Right folks! You’ve studied this hard and you get this in your examination, or end of Y11 assessment.
An Inspector Calls
The first and most obvious question I would ask in front of a class of thirty who had studied this play is this…
Which question would you answer?
Please, I cannot reiterate this, DON’T DO BOTH! There’s always one who will and it’s a waste of time and usually means lower grades!
Some think writing about a character alone is easy, but there’s a catch for the Level 3-4 borderline students I teach regularly. How many quotes can you write down right now, about the character mentioned above in 01?
My answer, having read it, studied it, taught it and tutored it recently, is very little. If that would make me struggle, then what will a fifteen year old do?
The best question to do is the one which asks you to talk or write about that something special from the play, in this case, social class and how it is discussed in the play.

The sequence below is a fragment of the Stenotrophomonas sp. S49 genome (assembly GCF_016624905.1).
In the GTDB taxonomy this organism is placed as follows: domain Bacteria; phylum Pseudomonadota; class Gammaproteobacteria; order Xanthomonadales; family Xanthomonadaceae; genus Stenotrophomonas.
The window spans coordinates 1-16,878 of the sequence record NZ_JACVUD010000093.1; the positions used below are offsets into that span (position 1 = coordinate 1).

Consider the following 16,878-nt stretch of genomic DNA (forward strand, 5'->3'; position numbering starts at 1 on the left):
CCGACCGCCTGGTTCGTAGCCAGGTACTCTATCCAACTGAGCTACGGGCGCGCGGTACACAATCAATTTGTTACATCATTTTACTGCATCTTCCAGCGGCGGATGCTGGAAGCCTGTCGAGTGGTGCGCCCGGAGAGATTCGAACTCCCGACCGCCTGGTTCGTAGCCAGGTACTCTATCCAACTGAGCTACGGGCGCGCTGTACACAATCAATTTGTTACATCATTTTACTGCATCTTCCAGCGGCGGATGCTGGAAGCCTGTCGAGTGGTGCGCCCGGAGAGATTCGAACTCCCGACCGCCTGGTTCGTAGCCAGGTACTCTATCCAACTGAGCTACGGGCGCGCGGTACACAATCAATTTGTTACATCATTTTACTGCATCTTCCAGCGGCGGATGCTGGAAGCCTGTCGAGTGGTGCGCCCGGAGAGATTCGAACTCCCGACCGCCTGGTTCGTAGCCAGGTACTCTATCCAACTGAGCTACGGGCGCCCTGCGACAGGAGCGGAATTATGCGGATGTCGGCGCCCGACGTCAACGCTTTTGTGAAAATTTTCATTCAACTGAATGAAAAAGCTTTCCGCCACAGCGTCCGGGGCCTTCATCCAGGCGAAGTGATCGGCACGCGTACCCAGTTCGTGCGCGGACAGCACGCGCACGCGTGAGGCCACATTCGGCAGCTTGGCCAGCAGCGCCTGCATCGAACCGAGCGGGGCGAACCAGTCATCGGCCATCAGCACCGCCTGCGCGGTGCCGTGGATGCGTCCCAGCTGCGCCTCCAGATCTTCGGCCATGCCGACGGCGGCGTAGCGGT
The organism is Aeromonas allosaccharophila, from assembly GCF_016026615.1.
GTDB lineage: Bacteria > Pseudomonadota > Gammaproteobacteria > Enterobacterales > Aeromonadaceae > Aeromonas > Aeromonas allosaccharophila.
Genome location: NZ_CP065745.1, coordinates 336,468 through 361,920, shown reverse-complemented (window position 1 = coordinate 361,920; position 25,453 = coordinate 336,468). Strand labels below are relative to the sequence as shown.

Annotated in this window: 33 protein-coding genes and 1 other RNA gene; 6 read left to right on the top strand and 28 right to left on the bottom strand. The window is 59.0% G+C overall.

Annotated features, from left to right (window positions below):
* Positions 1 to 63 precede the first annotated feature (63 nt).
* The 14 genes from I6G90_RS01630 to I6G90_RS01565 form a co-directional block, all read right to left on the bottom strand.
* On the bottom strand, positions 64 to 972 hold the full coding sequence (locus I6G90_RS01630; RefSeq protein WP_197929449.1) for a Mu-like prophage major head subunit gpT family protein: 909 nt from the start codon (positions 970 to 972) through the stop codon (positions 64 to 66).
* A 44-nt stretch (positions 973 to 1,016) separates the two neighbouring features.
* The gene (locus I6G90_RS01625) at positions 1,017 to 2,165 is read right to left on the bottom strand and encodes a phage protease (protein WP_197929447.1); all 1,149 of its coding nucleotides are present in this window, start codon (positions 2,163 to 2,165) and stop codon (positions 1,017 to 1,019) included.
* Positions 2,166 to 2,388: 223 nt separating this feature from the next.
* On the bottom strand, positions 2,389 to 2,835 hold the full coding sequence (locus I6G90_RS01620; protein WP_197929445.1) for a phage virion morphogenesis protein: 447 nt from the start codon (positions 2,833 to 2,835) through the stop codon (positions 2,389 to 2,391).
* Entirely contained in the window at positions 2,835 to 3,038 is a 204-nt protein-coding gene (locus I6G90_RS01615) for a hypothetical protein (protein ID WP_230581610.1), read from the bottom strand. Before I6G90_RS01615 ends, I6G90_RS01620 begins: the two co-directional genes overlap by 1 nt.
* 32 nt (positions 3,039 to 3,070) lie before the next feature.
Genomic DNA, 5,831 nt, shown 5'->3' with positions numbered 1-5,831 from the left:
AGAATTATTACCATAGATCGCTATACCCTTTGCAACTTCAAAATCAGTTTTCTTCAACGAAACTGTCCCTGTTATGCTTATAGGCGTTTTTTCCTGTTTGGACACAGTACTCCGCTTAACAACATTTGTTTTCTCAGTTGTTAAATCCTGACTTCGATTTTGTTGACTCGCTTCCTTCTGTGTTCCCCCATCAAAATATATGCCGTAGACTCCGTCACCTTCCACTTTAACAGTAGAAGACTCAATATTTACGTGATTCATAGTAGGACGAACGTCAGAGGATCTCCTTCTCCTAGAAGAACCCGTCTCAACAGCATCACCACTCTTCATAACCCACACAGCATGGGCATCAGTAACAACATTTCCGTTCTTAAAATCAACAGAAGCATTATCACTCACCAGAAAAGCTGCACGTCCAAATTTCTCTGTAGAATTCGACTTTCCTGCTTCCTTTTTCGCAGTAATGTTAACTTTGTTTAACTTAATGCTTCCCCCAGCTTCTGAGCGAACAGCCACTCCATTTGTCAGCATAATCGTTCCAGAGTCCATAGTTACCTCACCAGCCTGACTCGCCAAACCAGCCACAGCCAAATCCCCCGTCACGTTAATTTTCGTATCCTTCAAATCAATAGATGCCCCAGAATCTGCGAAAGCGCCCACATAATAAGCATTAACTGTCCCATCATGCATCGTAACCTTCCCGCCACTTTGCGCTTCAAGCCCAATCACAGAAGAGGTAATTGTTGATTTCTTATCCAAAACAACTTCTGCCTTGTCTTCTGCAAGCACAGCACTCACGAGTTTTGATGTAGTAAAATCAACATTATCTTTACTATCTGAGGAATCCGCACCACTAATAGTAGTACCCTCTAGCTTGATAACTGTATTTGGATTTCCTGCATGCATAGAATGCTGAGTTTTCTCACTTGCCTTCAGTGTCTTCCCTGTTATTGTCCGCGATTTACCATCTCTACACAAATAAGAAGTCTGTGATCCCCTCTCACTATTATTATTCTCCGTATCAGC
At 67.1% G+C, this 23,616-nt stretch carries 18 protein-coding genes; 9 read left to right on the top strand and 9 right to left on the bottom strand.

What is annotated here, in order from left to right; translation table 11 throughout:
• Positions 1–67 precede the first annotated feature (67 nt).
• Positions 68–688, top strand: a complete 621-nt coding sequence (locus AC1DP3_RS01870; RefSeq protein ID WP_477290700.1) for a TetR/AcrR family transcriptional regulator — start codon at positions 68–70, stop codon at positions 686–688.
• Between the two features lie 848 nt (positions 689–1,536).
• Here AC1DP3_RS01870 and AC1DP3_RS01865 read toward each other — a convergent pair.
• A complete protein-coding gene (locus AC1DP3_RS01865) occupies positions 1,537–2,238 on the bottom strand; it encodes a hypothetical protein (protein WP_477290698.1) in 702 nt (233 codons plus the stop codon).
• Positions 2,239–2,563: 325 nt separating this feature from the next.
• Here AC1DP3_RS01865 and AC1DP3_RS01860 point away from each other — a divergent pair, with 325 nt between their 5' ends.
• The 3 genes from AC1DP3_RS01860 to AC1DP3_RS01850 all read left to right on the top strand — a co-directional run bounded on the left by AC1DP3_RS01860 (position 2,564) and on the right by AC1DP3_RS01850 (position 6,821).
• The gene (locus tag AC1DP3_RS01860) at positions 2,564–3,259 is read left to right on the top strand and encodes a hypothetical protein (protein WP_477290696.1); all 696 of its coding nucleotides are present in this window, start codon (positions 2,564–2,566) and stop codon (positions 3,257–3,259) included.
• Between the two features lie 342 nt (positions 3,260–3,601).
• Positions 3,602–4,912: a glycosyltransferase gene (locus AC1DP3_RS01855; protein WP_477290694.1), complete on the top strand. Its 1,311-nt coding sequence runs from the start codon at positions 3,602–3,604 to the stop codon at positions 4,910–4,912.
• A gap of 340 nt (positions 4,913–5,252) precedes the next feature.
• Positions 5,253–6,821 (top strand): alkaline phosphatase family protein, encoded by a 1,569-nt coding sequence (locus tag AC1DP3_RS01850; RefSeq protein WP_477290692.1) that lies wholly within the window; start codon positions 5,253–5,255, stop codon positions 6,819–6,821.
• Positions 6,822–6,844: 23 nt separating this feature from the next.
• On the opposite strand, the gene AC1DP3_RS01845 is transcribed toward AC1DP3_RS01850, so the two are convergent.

Yes, there’s still two bullet points. Yes, there is a wider area of thought, but I would do the following….
- 1. Make a box plan, with 3 boxes, horizontal
- 2. In the top box put UPPER CLASS
- 3. In the middle box put MIDDLE CLASS
- 4. In the bottom box, add the words WORKING CLASS
- 5. In each box, add the name of a character and where they fit in
- 6. arrows from one to the others
- Try to reflect those who want to social climb upwards
Then begin writing your answer based on the social hierarchy of the time and how the writer (who was a socialist in real life) is making a social commentary about how we treat each other, usually badly.
Use the chart to work your paragraphs out, following the two bullet points offered.
Obviously, if you can write two or three paragraphs across the three social classes, then do so.